Nashville Great Books Discussion Group

A reader's group devoted to the discussion of meaningful books.

Friday, January 27, 2012

MARX: Alienated Labor (Wages) 2012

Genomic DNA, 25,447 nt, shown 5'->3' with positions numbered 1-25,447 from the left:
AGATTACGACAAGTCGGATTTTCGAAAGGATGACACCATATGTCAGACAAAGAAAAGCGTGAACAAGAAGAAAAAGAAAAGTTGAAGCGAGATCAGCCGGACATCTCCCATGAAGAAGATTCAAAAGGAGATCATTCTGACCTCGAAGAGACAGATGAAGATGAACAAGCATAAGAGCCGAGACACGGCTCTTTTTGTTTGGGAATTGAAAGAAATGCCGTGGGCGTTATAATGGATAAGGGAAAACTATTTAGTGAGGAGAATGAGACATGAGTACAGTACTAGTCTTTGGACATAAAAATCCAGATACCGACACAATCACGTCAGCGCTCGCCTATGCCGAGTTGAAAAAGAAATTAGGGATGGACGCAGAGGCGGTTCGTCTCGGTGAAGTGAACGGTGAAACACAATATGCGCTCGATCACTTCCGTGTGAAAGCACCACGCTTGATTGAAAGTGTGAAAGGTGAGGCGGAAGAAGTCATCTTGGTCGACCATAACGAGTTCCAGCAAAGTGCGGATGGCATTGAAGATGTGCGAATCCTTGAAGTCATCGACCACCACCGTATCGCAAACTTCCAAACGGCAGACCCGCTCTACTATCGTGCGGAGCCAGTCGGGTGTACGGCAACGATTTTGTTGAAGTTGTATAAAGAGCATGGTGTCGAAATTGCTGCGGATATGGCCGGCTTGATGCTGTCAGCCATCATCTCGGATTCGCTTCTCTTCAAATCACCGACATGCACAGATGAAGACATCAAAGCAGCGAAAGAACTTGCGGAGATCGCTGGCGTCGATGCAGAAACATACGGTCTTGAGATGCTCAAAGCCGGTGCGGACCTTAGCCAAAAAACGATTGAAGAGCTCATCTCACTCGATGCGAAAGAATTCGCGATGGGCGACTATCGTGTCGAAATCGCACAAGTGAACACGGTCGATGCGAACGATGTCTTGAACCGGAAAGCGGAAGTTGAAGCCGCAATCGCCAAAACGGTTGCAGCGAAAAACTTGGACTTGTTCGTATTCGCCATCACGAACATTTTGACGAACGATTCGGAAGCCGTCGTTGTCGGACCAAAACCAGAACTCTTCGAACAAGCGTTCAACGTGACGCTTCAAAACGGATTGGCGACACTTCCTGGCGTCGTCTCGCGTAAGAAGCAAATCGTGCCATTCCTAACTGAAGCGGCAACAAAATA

Immanuel Kant was a strong believer in the power of conscience to affect the way we live. How does that belief work out in real life? Here’s a typical scenario. Suppose I don’t have any money and I’m starving. Is it ok to steal food in order to survive? Kant says conscience is an instinct and my conscience tells me that stealing is wrong. But my instinct to survive is strong too. What would Kant advise? Let’s leave Kant for a moment and turn instead to Karl Marx for clarification. Marx would ask this question: why are you poor and starving in the first place? You don’t have any money. Why not? Either (a) you don’t have a job, or (b) you do have a job but it doesn’t pay enough to put food on the table. How can this happen? Marx’s basic theme is that wages are determined by the bitter struggle between capitalist and worker. The reason people are poor and starving is that they’re losing the struggle with capitalists (the investors and business owners who control the financial means of production). Marx begins with the notion that it’s a STRUGGLE between employers and workers rather than cooperation between them. Marx believes that the normal wage is the lowest which is compatible with common humanity, that is, with a bestial existence. Marx sees the “normal wage” as the lowest wage that an individual employer will pay rather than the highest wage the worker can get from working somewhere else. He does not see employers in a struggle between themselves to hire the best workers. A third point Marx makes is that in work, all the natural, spiritual, and social differences of individual activity appear and are differently remunerated, while dead capital maintains an unvarying performance and is indifferent to real individual activity. This seems to mean that work is a human activity and is therefore subject to human conditions. Marx sees money, on the other hand, as “dead capital” that is “indifferent” to real people. Other economic writers (such as Adam Smith) view money as a morally-neutral tool that can be used for either good or for bad. It merely keeps score on supply and demand for products and services. Our recent readings may help shed further light on the relationship between people and money. In Rothschild’s Fiddle Jacob was not a hired worker. He owned his own business. No one was exploiting him. But he was still greedy. Until near the end of his life all he thought about was how to make more money. His motto was: it’s all such a waste of money… without the hate and malice folks could get a lot of profit out of each other. For Aristotle money is obviously necessary for us to lead a happy life. But we shouldn’t let money overwhelm our primary human function, which is to pursue the good. Aristotle says as for the money-maker, his life is led under some kind of constraint: clearly wealth is not the good which we are trying to find, it is only useful as a means to something else. And in The Apology Socrates is very careful to distance himself from the notion that philosophy can be used to make money. At his trial Socrates said: If you have heard from anyone that I undertake to educate men and make money doing it, that is false… And religion as well as philosophy is often used to keep money in its proper place. In the Gospel of Luke we find this warning: Take heed, and beware of covetousness: for a man's life consisteth not in the abundance of the things which he possesseth. The story Heart of Darkness is a long meditation on the evils that money can do to people and the hardships we’re willing to endure in order to make money. Sometimes we may even go against our conscience in order to get rich. This brings us back to the original question of stealing food in order to survive. Kant seems to be counseling us to follow our conscience. Stealing is wrong, period. We must find some other way to survive. Marx seems to be saying that it’s the capitalists who are actually doing the stealing: they’re stealing money from the working-class in the form of low wages for the worker and high profits for the owner. Conscience is a just ploy to maintain the economic status quo. The subject of money is definitely a subject to which the Great Books speak.


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